This particular allele is known to cause lung inflammation, one symptom of COVID-19, according to Elemento. This new NIH-funded research will explore whether a DARC SNP known as rs2814778 could be a marker for severe COVID-19, which might explain disparities in Black populations.

Davis noted that genetics have been shown to improve the health of minority populations in sickle cell disease; states that require newborn genetic screening for that condition sometimes recommend it only for African Americans.

"This really comes down to understanding the functional consequences of genetic variation," particularly variants related to specific ethnic and racial groups that have often been excluded from research that has defined gene function and disease risk, Davis said in an email.

She said that if geneticists had not taken the steps to identify the sickle hemoglobin variant that causes sickle cell disease, there would be "greater stigma and suffering in not knowing" the genetic link to a potentially lethal condition.

Davis said there is always the possibility of discrimination — perhaps in the form of racist social policies — against populations who are genetically predisposed to certain diseases or outcomes related those diseases. She has tried to fight that perception with her previous work.

"As with all population health issues, marginalization of minorities has created a web of risks leading to poor outcomes," Davis said. "However, if we contextualize this work in the concept that we are defining the breadth of the disease burden from a precision medicine perspective, perhaps it will be received as inclusion instead of isolation/segregation."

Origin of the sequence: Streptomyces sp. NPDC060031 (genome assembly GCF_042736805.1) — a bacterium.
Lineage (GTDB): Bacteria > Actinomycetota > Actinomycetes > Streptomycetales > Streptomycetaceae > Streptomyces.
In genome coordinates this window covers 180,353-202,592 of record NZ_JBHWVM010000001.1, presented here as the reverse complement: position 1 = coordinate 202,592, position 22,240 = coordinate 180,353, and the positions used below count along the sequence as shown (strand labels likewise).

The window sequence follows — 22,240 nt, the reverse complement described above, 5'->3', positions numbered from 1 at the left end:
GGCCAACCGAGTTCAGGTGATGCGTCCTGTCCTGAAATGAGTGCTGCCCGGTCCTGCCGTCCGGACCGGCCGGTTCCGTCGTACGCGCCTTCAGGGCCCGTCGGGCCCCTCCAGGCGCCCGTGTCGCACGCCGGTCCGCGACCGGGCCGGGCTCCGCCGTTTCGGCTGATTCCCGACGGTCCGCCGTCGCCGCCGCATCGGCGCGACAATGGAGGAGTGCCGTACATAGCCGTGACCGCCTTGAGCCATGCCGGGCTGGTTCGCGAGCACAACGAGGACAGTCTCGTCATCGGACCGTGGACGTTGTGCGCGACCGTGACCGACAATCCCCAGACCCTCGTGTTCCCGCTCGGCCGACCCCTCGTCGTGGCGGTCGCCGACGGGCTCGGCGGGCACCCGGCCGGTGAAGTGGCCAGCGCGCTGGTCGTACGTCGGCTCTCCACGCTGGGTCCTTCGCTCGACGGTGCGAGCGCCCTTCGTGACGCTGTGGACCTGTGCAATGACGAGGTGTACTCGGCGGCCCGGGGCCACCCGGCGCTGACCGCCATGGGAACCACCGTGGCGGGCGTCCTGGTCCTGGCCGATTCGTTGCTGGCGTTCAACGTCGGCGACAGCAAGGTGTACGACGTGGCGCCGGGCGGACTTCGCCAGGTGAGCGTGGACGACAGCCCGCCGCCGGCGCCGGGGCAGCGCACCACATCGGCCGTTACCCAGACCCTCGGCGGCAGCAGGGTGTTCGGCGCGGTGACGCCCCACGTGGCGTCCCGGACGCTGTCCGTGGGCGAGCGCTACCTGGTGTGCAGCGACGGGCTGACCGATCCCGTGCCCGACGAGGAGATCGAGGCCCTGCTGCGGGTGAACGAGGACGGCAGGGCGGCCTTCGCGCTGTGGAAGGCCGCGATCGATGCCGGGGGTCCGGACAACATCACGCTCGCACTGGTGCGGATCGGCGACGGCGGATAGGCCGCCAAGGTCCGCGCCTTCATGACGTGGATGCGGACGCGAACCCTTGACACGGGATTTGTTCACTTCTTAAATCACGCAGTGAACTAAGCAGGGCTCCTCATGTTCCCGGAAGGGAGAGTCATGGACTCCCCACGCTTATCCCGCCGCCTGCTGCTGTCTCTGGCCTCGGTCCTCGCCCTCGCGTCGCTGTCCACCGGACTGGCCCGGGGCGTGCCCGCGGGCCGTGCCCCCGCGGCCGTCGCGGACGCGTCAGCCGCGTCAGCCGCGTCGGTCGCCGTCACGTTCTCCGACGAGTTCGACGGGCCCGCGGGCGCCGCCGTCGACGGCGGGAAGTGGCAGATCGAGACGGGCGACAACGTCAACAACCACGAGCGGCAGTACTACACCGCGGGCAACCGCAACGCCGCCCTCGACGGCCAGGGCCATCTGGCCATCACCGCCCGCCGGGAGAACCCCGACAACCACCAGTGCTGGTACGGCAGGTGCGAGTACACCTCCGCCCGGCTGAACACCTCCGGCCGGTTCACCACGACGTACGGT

If the Weill Cornell hypothesis about genetic predisposition to severe COVID-19 is correct, Davis believes that clinicians will be able to apply that knowledge to prevent complications and save lives. "In my opinion it's discriminatory not to address it," she wrote. "I'd like to reclaim ancestry differences as the beauty in biological diversity and cancel the narrative that genetic differences are a source of inferiority."

Elemento said that any polymorphisms they might find in a gene signature could inform targeted drug development in the future, helping to diversify the potential pool of patients for clinical trials.

The Eurocentric homogeneity itself of many clinical trials has created disparities as well.

"I think we are not paying enough attention to other populations," Elemento said. "I think this kind of research is also meant to demonstrate that there are differences in terms of severe disease that are due to some biological differences, but I think that this is something that is meant to be a good thing in the sense that we want to use this information as a way to develop more targeted therapies."

"What is most interesting to me is the biological understanding that would come out of this," Elemento said. He is excited about the possibility of creating actionable strategies based on any gene signature the research discovers.

He did temper his enthusiasm somewhat, though. "I think we need to keep in mind that genetics will probably most likely play a reasonably mild role" compared to social determinants of health in explaining disparities, Elemento said. "If I had to bet, I think it would be likely to explain the severity of a disease in a more profound way."